Monday, 23 January 2017

Ceramic 53 - Montjoye jug

I acquired a bisque jug a while back and have been stuck for an appropriate design to place upon it. I trolled the internet for reference images of extant items that had the right shape. Originally I was thinking of converting the central image on the jug (Figure 1) into a household of fighting badgers but in every trial sketch they ended up looking like teddy bears.

Figure 1: Jug, Montelupo, 1480, Tin glazed earthenware painted with metal based colours. V&A, no. 1568-1855

So I decided to go looking for more inspiration. I found it. A friend of mine, Montjoye, who I admire quite a bit, posted a flurry of things on her blog. One post caught my eye because it was regarding the recent acquisition of some blue and white ceramic item for her kitchen. Given my enjoyment of blue and white, I decided to make her a blue and white jug because she brews some very tasty stuff.

So, many museum collections later I amassed a number of pinterest images I found inspiring, nothing was a 100% match for the jug shape that I had, but there were quite a few jugs, drug jars and miscellaneous items that were in the ball park. I also had a time frame restriction as Montjoye camps with a group that try to be mid-medieval in every way.

There are a number of drug bottles, jugs and vases that do feature blue and white, but the designs just didn't appeal to me. The key inspiration (figure 2) was chosen due to it's simple 2 colour motif which would convert well to blue, black and white.
Figure 2: Drug bottle, Italy, Tin glazed earthenware, date unknown. V&A no. 629-1902

The inspiration jug has no date, but appears to date between late 14th century and early 16th century. That is a rather large time frame but I believe it's closer to the 14th century for the following reasons: The late 14th century examples have a similar pallet of colours and a similar consistancy for application (layers can be seen in the green leaves above). The early 16th century example, is much more ornate in it's design with multiple shades of blue, yellows and oranges (i really like the wyvyrn in this one). It also features a neat little twisted spout holder which gives it a cute flare. One final reason I believe it's closer to the 14th century than the 16th is shown in Figure 3. This jug has the right shape however it seems to be one of the earlier examples of the high firing colour pallet. The yellow, blue, green and manganese brown/purple suggest  this jug is the mid point between the early 16th century highly crafted majolica and the reference jug. So I give the jug in Figure 2 a date range of 1400-1450 ish.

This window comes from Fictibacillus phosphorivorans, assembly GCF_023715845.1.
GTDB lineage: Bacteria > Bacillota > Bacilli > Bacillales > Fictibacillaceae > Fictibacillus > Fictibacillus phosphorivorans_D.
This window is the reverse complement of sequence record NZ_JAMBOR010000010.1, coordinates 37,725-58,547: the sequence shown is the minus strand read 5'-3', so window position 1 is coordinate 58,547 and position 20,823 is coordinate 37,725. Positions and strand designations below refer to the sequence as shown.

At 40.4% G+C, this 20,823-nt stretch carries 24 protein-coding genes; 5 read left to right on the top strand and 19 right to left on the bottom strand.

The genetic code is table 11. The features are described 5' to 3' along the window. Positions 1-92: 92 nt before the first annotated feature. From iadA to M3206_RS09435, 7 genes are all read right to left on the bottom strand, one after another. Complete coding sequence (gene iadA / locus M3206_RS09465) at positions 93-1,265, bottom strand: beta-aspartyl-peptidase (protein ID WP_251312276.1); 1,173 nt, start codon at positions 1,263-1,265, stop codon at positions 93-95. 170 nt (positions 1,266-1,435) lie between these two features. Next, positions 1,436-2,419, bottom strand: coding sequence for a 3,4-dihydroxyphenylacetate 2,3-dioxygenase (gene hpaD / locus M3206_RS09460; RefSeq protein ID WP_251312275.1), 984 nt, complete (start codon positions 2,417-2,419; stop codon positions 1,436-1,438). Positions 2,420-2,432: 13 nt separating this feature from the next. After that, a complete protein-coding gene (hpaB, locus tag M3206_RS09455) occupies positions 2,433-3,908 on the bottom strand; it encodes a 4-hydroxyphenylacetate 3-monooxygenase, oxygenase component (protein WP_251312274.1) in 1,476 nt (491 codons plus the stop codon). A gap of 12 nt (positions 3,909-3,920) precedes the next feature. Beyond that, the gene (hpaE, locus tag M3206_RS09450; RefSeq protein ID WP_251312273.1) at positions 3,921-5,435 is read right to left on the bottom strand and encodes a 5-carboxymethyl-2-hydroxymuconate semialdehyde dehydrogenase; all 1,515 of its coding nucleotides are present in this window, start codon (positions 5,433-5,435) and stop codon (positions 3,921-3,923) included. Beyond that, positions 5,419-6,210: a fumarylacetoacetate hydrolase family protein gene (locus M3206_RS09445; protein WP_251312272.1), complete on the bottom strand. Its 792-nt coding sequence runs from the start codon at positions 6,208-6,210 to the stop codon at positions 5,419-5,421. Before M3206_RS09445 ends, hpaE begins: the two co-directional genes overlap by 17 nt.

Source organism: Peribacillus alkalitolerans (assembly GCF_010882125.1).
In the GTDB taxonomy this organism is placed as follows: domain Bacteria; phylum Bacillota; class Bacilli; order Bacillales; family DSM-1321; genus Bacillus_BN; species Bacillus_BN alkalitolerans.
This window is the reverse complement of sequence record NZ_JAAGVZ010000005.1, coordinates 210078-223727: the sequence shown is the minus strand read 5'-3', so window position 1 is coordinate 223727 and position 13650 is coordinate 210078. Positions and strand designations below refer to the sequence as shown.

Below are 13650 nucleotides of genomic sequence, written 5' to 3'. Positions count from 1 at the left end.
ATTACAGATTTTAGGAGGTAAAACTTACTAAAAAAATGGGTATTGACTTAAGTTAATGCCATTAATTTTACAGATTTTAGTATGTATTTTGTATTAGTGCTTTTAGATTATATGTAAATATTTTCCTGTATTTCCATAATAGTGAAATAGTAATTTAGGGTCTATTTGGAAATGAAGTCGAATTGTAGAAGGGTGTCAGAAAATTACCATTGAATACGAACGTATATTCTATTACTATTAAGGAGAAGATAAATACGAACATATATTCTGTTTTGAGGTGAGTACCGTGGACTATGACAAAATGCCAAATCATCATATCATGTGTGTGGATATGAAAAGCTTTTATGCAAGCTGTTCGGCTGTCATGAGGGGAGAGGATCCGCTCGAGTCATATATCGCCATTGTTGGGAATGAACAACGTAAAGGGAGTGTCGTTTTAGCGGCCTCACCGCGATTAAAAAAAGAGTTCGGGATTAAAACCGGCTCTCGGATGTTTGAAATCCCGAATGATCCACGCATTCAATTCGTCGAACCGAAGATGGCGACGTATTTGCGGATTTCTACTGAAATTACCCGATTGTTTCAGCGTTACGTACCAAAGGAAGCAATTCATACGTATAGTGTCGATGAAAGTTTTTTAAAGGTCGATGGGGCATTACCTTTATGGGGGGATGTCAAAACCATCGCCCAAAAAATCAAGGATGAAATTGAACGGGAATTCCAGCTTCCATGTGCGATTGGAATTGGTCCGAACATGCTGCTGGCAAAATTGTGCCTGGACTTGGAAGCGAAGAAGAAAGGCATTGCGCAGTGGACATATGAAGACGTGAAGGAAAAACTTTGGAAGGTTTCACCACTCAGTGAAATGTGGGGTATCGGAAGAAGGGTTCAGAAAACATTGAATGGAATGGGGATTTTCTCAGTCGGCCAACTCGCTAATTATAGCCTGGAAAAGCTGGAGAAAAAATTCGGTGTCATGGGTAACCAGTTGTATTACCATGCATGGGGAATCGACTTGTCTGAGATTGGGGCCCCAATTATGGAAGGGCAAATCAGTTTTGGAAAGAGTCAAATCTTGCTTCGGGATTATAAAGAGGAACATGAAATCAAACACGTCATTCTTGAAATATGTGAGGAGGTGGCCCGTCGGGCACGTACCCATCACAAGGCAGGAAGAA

Figure 3: Drug jar, Italy. Tin glazed earthenware with high-firing oxides. 1450. V&A no. 1222-1901

Many of jugs I examined feature writing around them. The text usually designates what the contents of the drug jar is, for example - SYo DI PAPAVARI = syrup of poppies, SYo DE FARFARE = syrup of coltsfoot (tussilago). I considered translating alcoholic beverage, or spirit of grain or some such into Italian but that would sort of lock down the use of the jar. This was the intention of the original jars as a measure to prevent residue of one drug mixed with another but not required for this project. I could have removed the text, but that would have done away with the key feature of the jar. Instead, I decided upon labeling the jug with her name, Montjoye, as she does with her alcohol bottles..

The next challenge was getting the characters in the text right. I downloaded image after image and copied all the writing forms as Master Piers taught me years ago. I wasn't able to amass an entire alphabet and there was a huge variation in character forms between the jugs I was able to find. So I could either use a mishmash alphabet which spanned about 100 years (badbad), pick one and try and fit the missing letters in, find an extant alphabet from the right time and use that, or come up with something else.
I decided to copy the text form that Montjoye uses on her bottles (and had on her website at the time). I was able to download a copy of a picture of one of her successful brews and figure out the lettering from the computer screen. I'm pretty happy with how the kerning turned out.

I also placed three trefoils on the jug, as they are a key feature of her device. I think the motif came out less crowded than the Italian-ware and strikes me as more of a spanish take on an Italian jug.

All in all, I'm happy with this project and I hope Montjoye gets much use out of it as a jug or a vase or whatever. The best thing about gifting ceramics is if the recipient doesn't like it, they can accidentally smash it and I'd be none the wiser. My general dislike of repetition means they're unlikely to get an exact replacement anyway and I'm always open to suggestions!